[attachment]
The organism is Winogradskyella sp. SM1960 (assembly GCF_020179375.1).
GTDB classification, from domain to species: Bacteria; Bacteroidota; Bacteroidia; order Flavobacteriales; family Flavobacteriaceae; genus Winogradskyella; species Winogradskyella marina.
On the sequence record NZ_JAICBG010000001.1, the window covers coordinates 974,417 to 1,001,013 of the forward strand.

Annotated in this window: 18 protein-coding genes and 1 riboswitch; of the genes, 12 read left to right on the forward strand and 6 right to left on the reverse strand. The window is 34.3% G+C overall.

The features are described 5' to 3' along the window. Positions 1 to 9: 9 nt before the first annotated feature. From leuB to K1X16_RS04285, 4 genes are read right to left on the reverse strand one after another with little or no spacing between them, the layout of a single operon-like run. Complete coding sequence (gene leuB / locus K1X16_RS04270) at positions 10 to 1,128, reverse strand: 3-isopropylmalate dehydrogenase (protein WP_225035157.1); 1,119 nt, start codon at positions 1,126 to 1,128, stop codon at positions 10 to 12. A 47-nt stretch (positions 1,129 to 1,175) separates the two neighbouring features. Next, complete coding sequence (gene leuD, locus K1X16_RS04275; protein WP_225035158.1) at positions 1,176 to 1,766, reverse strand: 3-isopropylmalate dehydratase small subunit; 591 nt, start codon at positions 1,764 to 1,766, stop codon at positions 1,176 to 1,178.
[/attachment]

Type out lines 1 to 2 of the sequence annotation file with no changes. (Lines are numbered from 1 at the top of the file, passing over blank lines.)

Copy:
The organism is Winogradskyella sp. SM1960 (assembly GCF_020179375.1).
GTDB classification, from domain to species: Bacteria; Bacteroidota; Bacteroidia; order Flavobacteriales; family Flavobacteriaceae; genus Winogradskyella; species Winogradskyella marina.